DFO dismissed from negotiations by hereditary chiefs; Prime Minister no longer welcome in TFN territory

By Debora Steel, September 23, 2016

Trudeau rides in a Tla-o-qui-aht canoe during a parade in Tofino in August. Tla-o-qui-aht Chief Councilor Elmer Frank has said he's not welcome back in the territory until his bureaucrats come to the fisheries negotiations with a mandate and a will to negotiate in good faith.

Port Alberni — 

The hereditary chiefs of five Nuu-chah-nulth Nations stood Sept. 23 to tell Fisheries and Oceans Canada Regional Director General Rebecca Reid and her staff to leave Nuu-chah-nulth territories and not come back until they bring with them a mandate to negotiate in good faith on their Aboriginal commercial fishing rights.

See video: https://youtu.be/RIQRIBSHoQQ

Further, Chief Councillor Elmer Frank of Tla-o-qui-aht First Nation told Ha-Shilth-Sa he would be writing to Prime Minister Justin Trudeau to say he was no longer welcome in the Tla-o-qui-aht ha-houlthee (chiefly lands) until his bureaucracy and government lawyers began reflecting the Prime Minister’s promise of reconciliation with the First Nations of this land.

Trudeau took part in Tla-o-qui-aht’s parade through Tofino this summer, which celebrated the good working relationship that local governments enjoy with the Nuu-chah-nulth peoples of the West Coast of Vancouver Island. At that time, the Prime Minister talked about the improved relationship his government is working to develop with Indigenous peoples.

Either the Prime Minister and his ministers are misleading the country, or the bureaucracy is not fulfilling that new direction , said Francis Frank, a lead negotiator for the T’aaq-wiihak Nations, the five nations that proved in Canada’s own court system their right to fish and sell fish.

The Department of Fisheries is still putting forward the Conservative agenda, following a model developed under former Prime Minister Stephen Harper and former Fisheries Minister Gail Shea, read a statement from the nations during a meeting today. This model includes “stalling and continued litigation.”

He said either the Liberal government is still pushing the Conservative position, or the bureaucracy is resisting Trudeau’s new approach.

The T’aaq-wiihak Nations have been at the table with DFO for seven years. Today, after repeatedly asking RDG Reid if she had a mandate to negotiate the fishing plans submitted by the nations in 2014, Reid told them she did not have the mandate to deal with the issues of increased allocations and the priority of their aboriginal right.

After a brief break in the discussions, the Ha’wiih (hereditary chiefs) stood behind speaker Cliff Atleo as he sung a prayer song. After speaking in the Nuu-chah-nulth language he told the DFO staff that the Ha’wiih expressed their appreciation for them coming to the meeting to share what they had.

“But the chiefs are saying, that’s not enough, because we’re not doing what we came for. Their time is no less valuable than yours… things aren’t happening as they should. That’s enough… you have to do something more than you are now. You have to quit looking down on our people like we’re third class citizens,” Atleo said.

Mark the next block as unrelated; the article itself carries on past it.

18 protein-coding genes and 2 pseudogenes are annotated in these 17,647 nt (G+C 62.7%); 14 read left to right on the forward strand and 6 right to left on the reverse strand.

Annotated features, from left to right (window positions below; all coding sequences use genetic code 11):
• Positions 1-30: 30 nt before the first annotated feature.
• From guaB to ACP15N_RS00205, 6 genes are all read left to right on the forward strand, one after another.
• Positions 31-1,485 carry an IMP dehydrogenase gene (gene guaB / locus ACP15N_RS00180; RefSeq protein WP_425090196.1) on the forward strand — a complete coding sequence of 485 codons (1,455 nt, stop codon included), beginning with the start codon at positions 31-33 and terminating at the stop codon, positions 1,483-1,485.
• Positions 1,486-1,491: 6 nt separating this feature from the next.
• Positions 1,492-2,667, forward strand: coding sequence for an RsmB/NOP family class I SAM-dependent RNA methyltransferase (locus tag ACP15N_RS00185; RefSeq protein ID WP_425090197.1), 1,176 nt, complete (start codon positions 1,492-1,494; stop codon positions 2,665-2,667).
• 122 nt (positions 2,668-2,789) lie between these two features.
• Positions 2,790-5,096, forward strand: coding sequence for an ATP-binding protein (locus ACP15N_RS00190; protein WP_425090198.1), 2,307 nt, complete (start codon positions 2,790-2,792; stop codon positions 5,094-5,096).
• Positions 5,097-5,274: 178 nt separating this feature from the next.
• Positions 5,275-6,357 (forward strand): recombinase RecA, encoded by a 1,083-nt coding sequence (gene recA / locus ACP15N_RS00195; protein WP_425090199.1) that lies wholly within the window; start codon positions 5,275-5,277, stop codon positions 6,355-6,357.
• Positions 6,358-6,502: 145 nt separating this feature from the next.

“On behalf of the chiefs, Rebecca and your team, thanks for coming, and we wish you well.”

At that, the DFO team left the room, with Atleo shaking each of their hands as they went.

For the past four or five years, Nuu-chah-nulth fishermen have been offered small, restrictive “demonstration” fisheries with a minimal catch allocation. Despite their limited means, Nuu-chah-nulth  fishers have invested scarce dollars in equipment with the understanding that Canada would honour the fishing rights court decision so they could provide for their families. Each year brings more anger at the delays, and frustration is boiling over on the water, the chiefs told DFO.

Frank said this does not mean that Nuu-chah-nulth fishers are free to go do what they want. “That’s not what this means.” While the chiefs and fishers are frustrated with lack of negotiations, their fishing plans are based on proper management and controlled access to abundant fish stocks in their territories.

Chief Councillor Frank, a fisherman himself, said he spoke to Prime Minister Trudeau about his hope for economic growth in his territory, and said that hope relied in part on the T’aaq-wiihak fisheries.

“Right now, it’s not working,” he said.

Chief Frank said there was an expectation among Nuu-chah-nulth fishermen that the meeting today would bring new opportunities for them on multi-species fisheries as was decided by the courts. Those expectations were not met and the patience of the five nations reached its end.

Francis Frank said it was time for DFO to quit playing silly games.

“Enough is enough,” he said.

“We expect Canada and DFO to reevaluate your approach and come back to this table when you are serious about reconciling our Aboriginal Rights in a meaningful and respectful manner,” Reid and her staff were told at the meeting.

Until that time “we are not willing to subject our Ha’wiih, elders, fishers and members any more to this farce you call ‘negotiations’.”